The felsitic porphyritic rocks that occur with Lower Carboniferous shale or slate in the Huelva district, Spain, were examined at the Rio Tinto, Tharsis, and La Zarza mines. Most of the bodies of porphyry are not intrusive into the shale, but instead consist of rhyolite flows overlain by variable thicknesses of coarse and fine pyroclastic rhyolite. These lie conformably beneath the shale. The pyroclastic beds are the ore horizon, and the ore bodies are confined to this stratigraphic zone. Various modes of formation have been postulated for the ore bodies of the Huelva district. The apparent limitation of ore to one strati-graphic horizon for more than 100 kilometers seems to favor a modified syngenetic origin with metallic elements derived from volcanic emanations.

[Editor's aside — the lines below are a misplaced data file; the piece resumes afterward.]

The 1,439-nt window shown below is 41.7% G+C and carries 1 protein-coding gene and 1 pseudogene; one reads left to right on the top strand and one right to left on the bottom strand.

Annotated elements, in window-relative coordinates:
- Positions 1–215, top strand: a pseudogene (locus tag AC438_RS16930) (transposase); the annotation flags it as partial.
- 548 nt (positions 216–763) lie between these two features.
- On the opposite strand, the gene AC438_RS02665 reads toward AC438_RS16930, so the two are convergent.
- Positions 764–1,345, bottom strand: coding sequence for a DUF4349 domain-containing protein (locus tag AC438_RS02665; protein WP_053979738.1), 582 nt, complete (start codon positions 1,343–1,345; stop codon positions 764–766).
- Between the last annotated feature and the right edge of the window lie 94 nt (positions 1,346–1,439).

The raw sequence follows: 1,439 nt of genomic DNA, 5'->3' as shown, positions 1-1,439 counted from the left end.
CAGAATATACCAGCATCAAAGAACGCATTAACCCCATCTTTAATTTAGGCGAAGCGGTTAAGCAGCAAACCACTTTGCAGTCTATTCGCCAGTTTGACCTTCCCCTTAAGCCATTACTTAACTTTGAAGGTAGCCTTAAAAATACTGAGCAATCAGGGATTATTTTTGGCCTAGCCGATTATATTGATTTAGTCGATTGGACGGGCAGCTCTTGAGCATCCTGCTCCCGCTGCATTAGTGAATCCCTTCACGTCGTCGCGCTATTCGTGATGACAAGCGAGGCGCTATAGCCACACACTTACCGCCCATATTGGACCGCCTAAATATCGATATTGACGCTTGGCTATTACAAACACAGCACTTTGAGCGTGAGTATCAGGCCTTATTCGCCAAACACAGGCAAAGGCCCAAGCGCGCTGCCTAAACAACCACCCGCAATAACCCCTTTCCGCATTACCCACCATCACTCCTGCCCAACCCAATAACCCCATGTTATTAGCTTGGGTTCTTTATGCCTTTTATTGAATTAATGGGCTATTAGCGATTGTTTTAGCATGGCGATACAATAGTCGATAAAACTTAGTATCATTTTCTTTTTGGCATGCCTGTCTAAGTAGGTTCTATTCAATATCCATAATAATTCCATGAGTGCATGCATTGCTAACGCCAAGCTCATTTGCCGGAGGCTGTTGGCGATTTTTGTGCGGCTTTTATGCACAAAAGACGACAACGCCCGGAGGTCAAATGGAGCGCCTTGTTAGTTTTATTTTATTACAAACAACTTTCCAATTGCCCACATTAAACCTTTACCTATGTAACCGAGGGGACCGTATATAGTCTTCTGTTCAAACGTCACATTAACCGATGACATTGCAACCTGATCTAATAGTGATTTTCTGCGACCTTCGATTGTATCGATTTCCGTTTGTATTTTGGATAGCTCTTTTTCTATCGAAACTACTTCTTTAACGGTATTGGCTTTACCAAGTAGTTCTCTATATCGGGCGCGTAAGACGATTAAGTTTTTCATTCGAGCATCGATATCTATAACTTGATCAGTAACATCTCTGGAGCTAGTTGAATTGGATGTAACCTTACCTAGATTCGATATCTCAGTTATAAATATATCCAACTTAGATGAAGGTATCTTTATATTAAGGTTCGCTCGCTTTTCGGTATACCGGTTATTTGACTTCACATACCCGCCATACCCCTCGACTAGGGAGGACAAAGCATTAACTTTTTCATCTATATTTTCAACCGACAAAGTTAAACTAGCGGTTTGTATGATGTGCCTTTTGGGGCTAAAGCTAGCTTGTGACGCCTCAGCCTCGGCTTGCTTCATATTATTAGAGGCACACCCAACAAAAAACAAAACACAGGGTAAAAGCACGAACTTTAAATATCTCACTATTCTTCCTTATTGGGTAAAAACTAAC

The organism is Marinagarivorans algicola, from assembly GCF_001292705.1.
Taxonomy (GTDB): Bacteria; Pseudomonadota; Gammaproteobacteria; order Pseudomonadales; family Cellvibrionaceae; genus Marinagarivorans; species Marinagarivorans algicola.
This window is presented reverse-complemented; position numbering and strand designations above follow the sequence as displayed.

|Publication Subtype||Journal Article|
|Title||Observations on the pyrite deposits of the huelva district, Spain, and their relation to volcanism|
|Series title||Economic Geology|
|Publisher||Society of Economic Geologists|
|Google Analytic Metrics||Metrics page|